The Opening ceremony of Tomsk Technological Institute
The first professors of the Institute
Tomsk Polytechnic University was founded in 1896 as the Tomsk Technological Institute of Emperor Nicholas II. The Siberian region was rich in minerals but it demanded infrastructure and professionals, who could cope with their extraction and processing. The idea of establishing an independent institute in Tomsk belonged to Count Sergey Yulievich Witte, Minister of Finance of the Russian Empire.
A great contribution to the institute development was also made by the brilliant chemist Dmitry Mendeleev, who was a member of the committee developing the project for the institute construction. In 1904, Dmitry Mendeleev became the first honorary member of the institute. The first technical higher educational institution in the Asian part of Russia was headed by Professor Efim Zubashev, who laid the foundation for TTI as a major Siberian academic and research center.
Tomsk Technological Institute (TTI) ensured training of highly qualified engineers, who strengthened the industries and economies of Siberia, the Far East, and the CIS countries (Kazakhstan, Uzbekistan, Kirghizia, etc.). TTI established recognized research schools in the field of chemistry, mechanical engineering and materials science, physics and mathematics, electrical and power engineering, mining and geology, and building and architecture.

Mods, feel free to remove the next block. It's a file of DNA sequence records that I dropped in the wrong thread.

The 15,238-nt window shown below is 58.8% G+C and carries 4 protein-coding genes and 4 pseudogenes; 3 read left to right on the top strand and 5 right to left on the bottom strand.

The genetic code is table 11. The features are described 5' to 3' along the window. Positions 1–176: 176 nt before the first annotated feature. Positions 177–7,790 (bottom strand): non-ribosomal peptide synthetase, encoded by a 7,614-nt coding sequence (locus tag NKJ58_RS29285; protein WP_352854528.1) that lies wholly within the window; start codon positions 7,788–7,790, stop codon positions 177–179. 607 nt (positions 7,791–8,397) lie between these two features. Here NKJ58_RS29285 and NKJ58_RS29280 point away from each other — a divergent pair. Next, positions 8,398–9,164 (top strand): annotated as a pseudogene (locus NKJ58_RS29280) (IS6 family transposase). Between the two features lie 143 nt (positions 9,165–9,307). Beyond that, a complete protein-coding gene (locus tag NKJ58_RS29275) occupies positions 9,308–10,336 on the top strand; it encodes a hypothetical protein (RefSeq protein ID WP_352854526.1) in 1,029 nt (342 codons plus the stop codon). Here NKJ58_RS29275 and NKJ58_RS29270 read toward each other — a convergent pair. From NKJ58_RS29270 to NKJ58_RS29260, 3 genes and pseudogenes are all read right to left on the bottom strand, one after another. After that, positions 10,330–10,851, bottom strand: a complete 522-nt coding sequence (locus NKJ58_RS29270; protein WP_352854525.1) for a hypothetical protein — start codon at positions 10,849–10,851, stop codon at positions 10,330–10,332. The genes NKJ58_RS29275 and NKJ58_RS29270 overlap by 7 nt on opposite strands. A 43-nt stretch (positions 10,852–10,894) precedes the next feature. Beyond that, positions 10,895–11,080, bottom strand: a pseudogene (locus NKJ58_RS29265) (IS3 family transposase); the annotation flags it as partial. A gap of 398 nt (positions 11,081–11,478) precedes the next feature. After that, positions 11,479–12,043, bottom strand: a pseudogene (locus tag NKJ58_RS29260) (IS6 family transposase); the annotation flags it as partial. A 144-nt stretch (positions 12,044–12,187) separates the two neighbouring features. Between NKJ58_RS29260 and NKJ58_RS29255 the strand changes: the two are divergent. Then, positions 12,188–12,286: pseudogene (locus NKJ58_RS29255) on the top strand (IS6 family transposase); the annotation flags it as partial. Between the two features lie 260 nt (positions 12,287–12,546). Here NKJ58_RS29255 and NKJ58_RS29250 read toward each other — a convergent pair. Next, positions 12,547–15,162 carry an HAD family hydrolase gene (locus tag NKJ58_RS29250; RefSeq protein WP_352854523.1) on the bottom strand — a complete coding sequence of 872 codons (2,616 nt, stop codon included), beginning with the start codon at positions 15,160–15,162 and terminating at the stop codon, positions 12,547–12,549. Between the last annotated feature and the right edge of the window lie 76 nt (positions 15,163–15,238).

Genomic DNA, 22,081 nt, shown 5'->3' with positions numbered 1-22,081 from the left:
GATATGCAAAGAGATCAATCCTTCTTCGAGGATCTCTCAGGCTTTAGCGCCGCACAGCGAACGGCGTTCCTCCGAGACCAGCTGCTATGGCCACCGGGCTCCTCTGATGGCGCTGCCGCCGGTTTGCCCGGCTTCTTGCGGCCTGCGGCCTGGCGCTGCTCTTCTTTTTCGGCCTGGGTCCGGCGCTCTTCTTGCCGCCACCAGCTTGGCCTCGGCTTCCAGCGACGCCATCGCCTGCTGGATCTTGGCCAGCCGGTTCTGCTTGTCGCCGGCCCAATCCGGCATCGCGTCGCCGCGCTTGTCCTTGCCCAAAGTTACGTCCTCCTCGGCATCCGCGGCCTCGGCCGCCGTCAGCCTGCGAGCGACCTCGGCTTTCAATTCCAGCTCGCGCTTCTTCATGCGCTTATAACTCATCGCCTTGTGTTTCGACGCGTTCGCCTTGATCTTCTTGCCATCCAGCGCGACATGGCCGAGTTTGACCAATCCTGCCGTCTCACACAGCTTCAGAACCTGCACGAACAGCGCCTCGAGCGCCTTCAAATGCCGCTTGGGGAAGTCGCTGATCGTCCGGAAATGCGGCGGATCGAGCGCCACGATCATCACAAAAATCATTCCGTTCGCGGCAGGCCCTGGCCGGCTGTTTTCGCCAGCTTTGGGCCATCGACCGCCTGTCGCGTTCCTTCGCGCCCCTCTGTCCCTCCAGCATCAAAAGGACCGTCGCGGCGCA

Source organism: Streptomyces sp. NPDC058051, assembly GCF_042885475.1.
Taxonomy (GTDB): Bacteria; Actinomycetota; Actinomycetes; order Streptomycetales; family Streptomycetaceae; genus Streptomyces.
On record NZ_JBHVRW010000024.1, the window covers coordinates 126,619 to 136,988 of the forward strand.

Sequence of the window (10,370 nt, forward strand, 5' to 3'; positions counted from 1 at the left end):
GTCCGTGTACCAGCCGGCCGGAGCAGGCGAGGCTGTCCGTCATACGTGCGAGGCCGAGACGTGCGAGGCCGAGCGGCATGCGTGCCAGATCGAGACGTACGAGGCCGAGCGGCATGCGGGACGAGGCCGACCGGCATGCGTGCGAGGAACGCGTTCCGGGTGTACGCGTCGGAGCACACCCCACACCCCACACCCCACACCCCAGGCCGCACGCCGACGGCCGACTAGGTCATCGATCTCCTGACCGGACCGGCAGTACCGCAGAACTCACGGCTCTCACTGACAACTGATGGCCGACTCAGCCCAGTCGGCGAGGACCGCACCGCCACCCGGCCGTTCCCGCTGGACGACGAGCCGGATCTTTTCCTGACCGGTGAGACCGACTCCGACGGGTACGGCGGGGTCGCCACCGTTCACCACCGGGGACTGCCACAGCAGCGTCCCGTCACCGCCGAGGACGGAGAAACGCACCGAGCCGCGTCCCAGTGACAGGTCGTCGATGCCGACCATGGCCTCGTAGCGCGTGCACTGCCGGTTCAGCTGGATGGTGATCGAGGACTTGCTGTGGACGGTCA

Academicians V.A. Obruchev and M.A. Usov played a key role in the development of petroleum, coal and metallurgical industries in the eastern part of the country. Over 350 out of 14 thousand graduates of Siberian mining and geological school discovered mineral fields. Over 50 of them became laureates of Higher and Governmental Awards, 15 were given the title of academicians and member-correspondents of the USSR Academy of Science (the Russian Academy of Sciences), over 50 were awarded a doctoral degree and 800 became candidates of sciences (PhD). Researchers and graduates of the institute were actively participating in the design, construction, and launch of main industrial enterprises in the Ural, the Far East, and Siberia, such as Kuznetsk Metallurgical Plant, sites in Novosibirsk, mines in Kuzbass area.
In 1925, by the decree of the Siberian Revolutionary Committee, TTI changed its name into Siberian Technological Institute, and in 1934 it was reorganized into Tomsk Industrial Institute.
Further development of the Institute as a research, educational and engineering center was connected with Professor A.A. Vorobiev. In 1944, TTI was awarded the status of a polytechnic institute. It led to the dawn of new research schools, such as radio engineering, electronics and automation, nuclear power engineering, cybernetics and computer engineering, high voltage engineering, engineering and technology of directional drilling, molecular physics, plasma physics, chemistry, etc.
In the 1960s, the Institute continued the enhancement of its research infrastructure. It founded 4 research institutes (Institute of Nuclear Physics, High Voltage Institute, Institute of Automation and Electrical Engineering, and Institute of Non-Destructive Testing), launched the largest in the USSR synchrotron «Sirius» (1,5 GeV), and the only research reactor beyond the Urals. Currently, it is only university research reactor in Russia. At the same time, TPI made a considerable contribution to space exploration studies. Its researchers were engaged in designing of electron non-destructive testing unit applied for monitoring special elements of rocket technology.